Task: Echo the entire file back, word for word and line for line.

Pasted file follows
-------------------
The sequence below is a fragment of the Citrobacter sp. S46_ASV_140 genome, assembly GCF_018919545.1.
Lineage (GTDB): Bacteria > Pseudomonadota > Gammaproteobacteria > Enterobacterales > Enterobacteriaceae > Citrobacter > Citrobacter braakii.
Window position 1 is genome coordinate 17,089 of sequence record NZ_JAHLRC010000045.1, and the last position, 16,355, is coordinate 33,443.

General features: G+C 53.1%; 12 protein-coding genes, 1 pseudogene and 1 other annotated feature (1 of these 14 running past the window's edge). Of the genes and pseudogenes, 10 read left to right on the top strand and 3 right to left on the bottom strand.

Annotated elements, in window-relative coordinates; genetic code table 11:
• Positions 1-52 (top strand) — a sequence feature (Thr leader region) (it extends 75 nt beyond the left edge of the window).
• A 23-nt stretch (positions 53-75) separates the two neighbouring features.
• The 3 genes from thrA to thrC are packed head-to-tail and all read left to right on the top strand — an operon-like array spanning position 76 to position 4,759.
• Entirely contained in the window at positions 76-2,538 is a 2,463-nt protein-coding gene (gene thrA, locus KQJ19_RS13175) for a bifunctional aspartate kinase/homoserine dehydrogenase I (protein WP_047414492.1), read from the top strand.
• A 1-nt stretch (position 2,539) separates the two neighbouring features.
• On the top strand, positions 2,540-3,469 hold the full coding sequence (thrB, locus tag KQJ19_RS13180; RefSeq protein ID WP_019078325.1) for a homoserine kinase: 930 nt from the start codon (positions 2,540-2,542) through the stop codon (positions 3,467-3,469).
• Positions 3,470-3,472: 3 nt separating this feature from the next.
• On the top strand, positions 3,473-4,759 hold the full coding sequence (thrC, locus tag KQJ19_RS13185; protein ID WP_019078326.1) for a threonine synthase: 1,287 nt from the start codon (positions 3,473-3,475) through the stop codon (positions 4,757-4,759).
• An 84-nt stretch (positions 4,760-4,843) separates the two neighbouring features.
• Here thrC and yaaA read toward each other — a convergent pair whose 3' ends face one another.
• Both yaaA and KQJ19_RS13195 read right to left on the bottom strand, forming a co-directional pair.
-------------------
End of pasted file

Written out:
The sequence below is a fragment of the Citrobacter sp. S46_ASV_140 genome, assembly GCF_018919545.1.
Lineage (GTDB): Bacteria > Pseudomonadota > Gammaproteobacteria > Enterobacterales > Enterobacteriaceae > Citrobacter > Citrobacter braakii.
Window position 1 is genome coordinate 17,089 of sequence record NZ_JAHLRC010000045.1, and the last position, 16,355, is coordinate 33,443.

General features: G+C 53.1%; 12 protein-coding genes, 1 pseudogene and 1 other annotated feature (1 of these 14 running past the window's edge). Of the genes and pseudogenes, 10 read left to right on the top strand and 3 right to left on the bottom strand.

Annotated elements, in window-relative coordinates; genetic code table 11:
• Positions 1-52 (top strand) — a sequence feature (Thr leader region) (it extends 75 nt beyond the left edge of the window).
• A 23-nt stretch (positions 53-75) separates the two neighbouring features.
• The 3 genes from thrA to thrC are packed head-to-tail and all read left to right on the top strand — an operon-like array spanning position 76 to position 4,759.
• Entirely contained in the window at positions 76-2,538 is a 2,463-nt protein-coding gene (gene thrA, locus KQJ19_RS13175) for a bifunctional aspartate kinase/homoserine dehydrogenase I (protein WP_047414492.1), read from the top strand.
• A 1-nt stretch (position 2,539) separates the two neighbouring features.
• On the top strand, positions 2,540-3,469 hold the full coding sequence (thrB, locus tag KQJ19_RS13180; RefSeq protein ID WP_019078325.1) for a homoserine kinase: 930 nt from the start codon (positions 2,540-2,542) through the stop codon (positions 3,467-3,469).
• Positions 3,470-3,472: 3 nt separating this feature from the next.
• On the top strand, positions 3,473-4,759 hold the full coding sequence (thrC, locus tag KQJ19_RS13185; protein ID WP_019078326.1) for a threonine synthase: 1,287 nt from the start codon (positions 3,473-3,475) through the stop codon (positions 4,757-4,759).
• An 84-nt stretch (positions 4,760-4,843) separates the two neighbouring features.
• Here thrC and yaaA read toward each other — a convergent pair whose 3' ends face one another.
• Both yaaA and KQJ19_RS13195 read right to left on the bottom strand, forming a co-directional pair.